Jésica López is represented in Mexico by Galería Enrique Guerrero where her most recent solo exhibit in August 2013, El Retrato,  involved her doing live portraits of the patrons at the gallery. She also shows at Alternativa Once Galería in Garza García and Centro de las Artes II in Monterrey as well as at the Mexican Institute in Paris, France. In 2012 she exhibited at the Museum of Modern Art in Moscow with an exhibition titled, Saludos a Gagarin: la popularidad es algo irreparable (Salute to Gagarin: Popularity is somewhat irreparable). López show at Polyglot Gallery in Austin is her first US solo exhibition.

WEST Austin Studio Tour Pop-Up Featuring Brooke Mackenzie, Yuliya Lanina, Sarah Davis & Nick Schnitzer

Polyglot Gallery is happy to announce that it will be opening up its by appointment only space as a pop-up gallery for the WEST Austin studio tour which takes place Saturday and Sunday April 27 -28 and May 4-5, where they will be showcasing artwork by Austin-based artists Brooke Mackenzie, Yuliya Lanina and Nick Schnitzer and New York City artist, Sarah Davis.


Brooke Mackenzie graduated from UT with a BFA and then went on to receive her MFA at the Edinburgh College of Art. Her artwork is characterized by its intricacy and attention to detail that often lends her work the illusion of an airy tapestry. A common theme in her body of work is the passage of time, which she illustrates by imbedding images of clock gears and illustrations of the budding, flowering and wilting of a flower, amongst other subtle images. Drawn with delicate lines and a subtle palette, Mackenzie beckons her spectator to slow down and pay attention to the details which slowly reveal themselves.

Yuliya Lanina is a Russian- born American multimedia artist who paints on canvas and paper, makes animations and animatronic sculptures which portray alternate realities that fuse fantasy, femininity, and humor. On exhibit will be her fantastical paintings and video of her signature grotesque yet beautiful imagery work that simultaneously elicit feelings of uneasiness and empathy.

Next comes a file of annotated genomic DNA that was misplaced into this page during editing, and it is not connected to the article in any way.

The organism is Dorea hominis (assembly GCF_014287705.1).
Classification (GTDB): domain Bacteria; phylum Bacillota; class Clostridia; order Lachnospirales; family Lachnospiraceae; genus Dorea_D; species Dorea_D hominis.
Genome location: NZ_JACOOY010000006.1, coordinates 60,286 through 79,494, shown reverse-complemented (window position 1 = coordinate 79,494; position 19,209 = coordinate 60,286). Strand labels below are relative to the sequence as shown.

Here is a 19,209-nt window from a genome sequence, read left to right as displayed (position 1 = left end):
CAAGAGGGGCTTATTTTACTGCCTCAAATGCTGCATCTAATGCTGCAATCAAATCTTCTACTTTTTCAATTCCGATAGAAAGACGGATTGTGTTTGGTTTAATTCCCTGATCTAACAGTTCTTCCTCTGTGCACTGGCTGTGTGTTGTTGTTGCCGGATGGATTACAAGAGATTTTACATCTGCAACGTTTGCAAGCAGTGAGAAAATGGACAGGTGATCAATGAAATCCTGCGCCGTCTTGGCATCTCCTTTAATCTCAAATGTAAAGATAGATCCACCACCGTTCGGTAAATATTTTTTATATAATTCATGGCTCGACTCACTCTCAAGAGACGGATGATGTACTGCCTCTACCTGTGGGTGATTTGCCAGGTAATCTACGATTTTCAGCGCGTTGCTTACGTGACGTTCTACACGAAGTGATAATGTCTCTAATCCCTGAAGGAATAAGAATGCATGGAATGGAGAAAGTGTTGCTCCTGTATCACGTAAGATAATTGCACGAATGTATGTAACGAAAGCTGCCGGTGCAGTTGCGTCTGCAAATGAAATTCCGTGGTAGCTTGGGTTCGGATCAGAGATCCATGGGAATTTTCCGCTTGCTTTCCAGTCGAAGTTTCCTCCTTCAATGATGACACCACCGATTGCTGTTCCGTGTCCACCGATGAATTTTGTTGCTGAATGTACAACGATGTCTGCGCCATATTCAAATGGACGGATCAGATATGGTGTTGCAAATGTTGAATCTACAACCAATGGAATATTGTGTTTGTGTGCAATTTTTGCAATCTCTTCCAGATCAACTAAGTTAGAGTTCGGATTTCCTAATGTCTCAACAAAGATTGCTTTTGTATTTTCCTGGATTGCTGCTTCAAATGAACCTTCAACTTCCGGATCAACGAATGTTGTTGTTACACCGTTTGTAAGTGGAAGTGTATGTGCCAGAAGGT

Sarah Davis is a New York based artist whose work has been featured worldwide on subjects ranging from boisterous celebrity culture to tranquil urban and rural landscapes. On exhibit at Polyglot is a selection of her pastel works on paper from the series “Stars and Cars”. Work from this series has been shown in Switzerland, London, Houston and now Austin and has received rave reviews.

Nick Schnitzer was Polyglot’s first artist to be showcased in January in Austin. Return to see his meditative photo reactive and sometime kinetic wall sculptures and paintings come to life with a new led light box installation.

For a PDF catalog please e-mail info@polyglotgallery.com

Nick Schnitzer – Closer to the Divine – March 1 – April 25

As an artist who searches for the divine in every aspect of his daily interactions with others, in the natural systems of the Universe and in anything manmade, it is appropriate that the artwork of Nick Schnitzer is a meditation device to help us to connect to that voice that softly whispers but that so few take the time to quiet the mind to hear.  There are subtle and less subtle referrences to native american, hindi, buddhist and even jewish ritualistic practice in his incorporation of geometry and symbolism associated with these various religions as he re-interprets the color palettes associated with the original intent.  The artist’s utilization of photoreactive paints heightens the Contemporary conversation of the work, giving them a dynamic life in different lighting situations.  As the spectrum of L.E.D. colors flicker on and off around the work, the pieces appear to come to life and pulsate and any spectator cannot help but become entranced.